Bhutan, known to the world as the "Last Shangri-La" or "Last Place on the Roof of the World," is a small, landlocked country located between Tibet to the north, the Indian states of West Bengal and Assam to the south, and Arunachal Pradesh to the east. The original name for Bhutan, as recorded by Marco Polo, was "Bootan," but the native people call their country "DrukYul," which means "Land of the Thunder Dragon." Its inhabitants are called "Drukpa." Bhutan is sometimes referred to as the "Window in the Sky" due to its high elevation, around 7,500 feet above sea level. The capital city of this remote kingdom is Thimpu, and the national language is Dzongkha. Buddhism is the dominant religion in Bhutan, with a small percentage of the population being Hindu.
Bhutan is a land of legendary and mythical beauty, with ancient monasteries and fortresses nestled in the Himalayan mountains. It offers breathtaking mountain views and a unique culture. The Buddhist monasteries, carved wooden houses, and fine crafts of Bhutan are some of the major attractions for tourists. Bhutan is known for its tolerant people and vibrant, traditional culture, and is often referred to as the "living museum" of the world.
Bhutan Travel Information and Destination Guide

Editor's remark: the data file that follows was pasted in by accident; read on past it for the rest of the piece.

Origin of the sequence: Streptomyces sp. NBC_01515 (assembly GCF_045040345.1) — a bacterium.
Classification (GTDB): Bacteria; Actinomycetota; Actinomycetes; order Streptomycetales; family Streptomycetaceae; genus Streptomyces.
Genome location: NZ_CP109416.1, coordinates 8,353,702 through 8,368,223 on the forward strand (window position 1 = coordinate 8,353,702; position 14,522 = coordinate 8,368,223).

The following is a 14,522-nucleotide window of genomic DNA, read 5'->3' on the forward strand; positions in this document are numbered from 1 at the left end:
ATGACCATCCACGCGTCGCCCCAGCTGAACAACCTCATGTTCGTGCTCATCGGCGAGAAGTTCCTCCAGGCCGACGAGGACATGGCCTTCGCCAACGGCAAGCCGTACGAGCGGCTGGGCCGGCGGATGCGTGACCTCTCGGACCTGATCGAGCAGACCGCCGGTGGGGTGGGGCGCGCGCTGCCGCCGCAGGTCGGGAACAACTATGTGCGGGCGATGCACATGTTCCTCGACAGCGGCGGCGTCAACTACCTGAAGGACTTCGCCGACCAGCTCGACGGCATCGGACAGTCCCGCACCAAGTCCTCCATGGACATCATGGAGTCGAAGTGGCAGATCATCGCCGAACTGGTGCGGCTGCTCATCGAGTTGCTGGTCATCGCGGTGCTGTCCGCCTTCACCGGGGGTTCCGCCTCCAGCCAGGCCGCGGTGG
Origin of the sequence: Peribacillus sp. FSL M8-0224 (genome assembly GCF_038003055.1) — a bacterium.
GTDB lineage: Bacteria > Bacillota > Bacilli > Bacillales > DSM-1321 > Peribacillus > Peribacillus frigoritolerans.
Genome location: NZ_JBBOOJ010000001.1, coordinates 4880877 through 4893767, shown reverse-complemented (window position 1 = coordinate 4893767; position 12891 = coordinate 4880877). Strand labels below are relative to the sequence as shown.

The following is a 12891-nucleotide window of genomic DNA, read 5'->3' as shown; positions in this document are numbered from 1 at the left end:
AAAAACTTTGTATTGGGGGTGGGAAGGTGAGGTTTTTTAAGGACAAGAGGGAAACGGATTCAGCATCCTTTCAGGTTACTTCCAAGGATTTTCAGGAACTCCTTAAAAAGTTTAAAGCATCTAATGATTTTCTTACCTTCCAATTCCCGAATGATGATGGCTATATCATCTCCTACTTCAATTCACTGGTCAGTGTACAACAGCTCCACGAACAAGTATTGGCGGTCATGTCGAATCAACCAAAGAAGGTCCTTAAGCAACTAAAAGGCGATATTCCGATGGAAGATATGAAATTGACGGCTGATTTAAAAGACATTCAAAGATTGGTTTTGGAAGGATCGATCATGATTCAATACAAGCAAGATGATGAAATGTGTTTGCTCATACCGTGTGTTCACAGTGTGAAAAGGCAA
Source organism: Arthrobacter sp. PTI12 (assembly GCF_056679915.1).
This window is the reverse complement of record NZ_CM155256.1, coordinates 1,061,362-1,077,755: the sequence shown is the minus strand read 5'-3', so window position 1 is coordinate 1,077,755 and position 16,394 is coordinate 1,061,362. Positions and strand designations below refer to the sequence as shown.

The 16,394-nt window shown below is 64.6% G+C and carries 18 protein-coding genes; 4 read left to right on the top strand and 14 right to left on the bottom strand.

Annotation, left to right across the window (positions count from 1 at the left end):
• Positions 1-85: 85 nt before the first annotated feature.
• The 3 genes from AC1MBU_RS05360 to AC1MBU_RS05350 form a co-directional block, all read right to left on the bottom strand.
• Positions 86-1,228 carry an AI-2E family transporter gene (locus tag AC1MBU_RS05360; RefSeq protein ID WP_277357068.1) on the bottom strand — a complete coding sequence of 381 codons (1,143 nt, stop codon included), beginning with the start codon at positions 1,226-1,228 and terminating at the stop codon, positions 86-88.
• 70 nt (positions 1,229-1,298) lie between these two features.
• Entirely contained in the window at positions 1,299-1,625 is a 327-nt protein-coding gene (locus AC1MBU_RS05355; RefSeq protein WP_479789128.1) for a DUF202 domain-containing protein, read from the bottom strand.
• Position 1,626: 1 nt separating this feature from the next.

Bhutan is a beautiful country with lush forests, stunning mountains, and a rich variety of flora and fauna. It has a peaceful and calm environment that reflects the simple way of life of the Bhutanese people. Tourism in Bhutan began on a limited basis in 1970 and has since gained worldwide recognition for its rare and striking natural beauty. Touring Bhutan includes visits to old forts, palaces, monasteries, farmhouses, and the National Museum.
While Bhutanese citizens are free to travel abroad, Bhutan is often perceived as being inaccessible to foreigners. This perception may be due to the widespread belief that Bhutan has set limits on tourist visas, the high tourist tariff, and the requirement to go on packaged tours. The minimum daily tariff for these tours is set by the Department of Tourism of Bhutan and cannot be negotiated. Photography is not allowed in some monasteries and dzongs.
There are only two entry points to Bhutan. Many travelers arrive by air at Paro, while some arrive by road at Phuntsholing on the southern border with India. The flight from Kathmandu to Paro (45 minutes) offers breathtaking views of the Himalayan mountains. Paro airport is less than two hours from Thimphu. The best way to travel to Bhutan by road is to start in Kathmandu.
Everyone except Indian citizens must apply for a visa at least 30 days in advance. A copy of your passport is required to apply for the visa, which costs a reasonable $40 for 14 days. However, the visa will not be issued until you have booked a package tour to Bhutan and paid for it. The cost of these tours, which are organized by private companies, is set by the government and is not negotiable. Druk Air, the national airline of Bhutan, does not issue tickets until they have received visa clearance, so all travel arrangements must be made in advance. Guides are required for all tourists with visas.
The climate of Bhutan varies depending on the region. It is tropical in the southern plains, with cool winters and hot summers in the central valleys, and severe winters and cool summers in the Himalayas.
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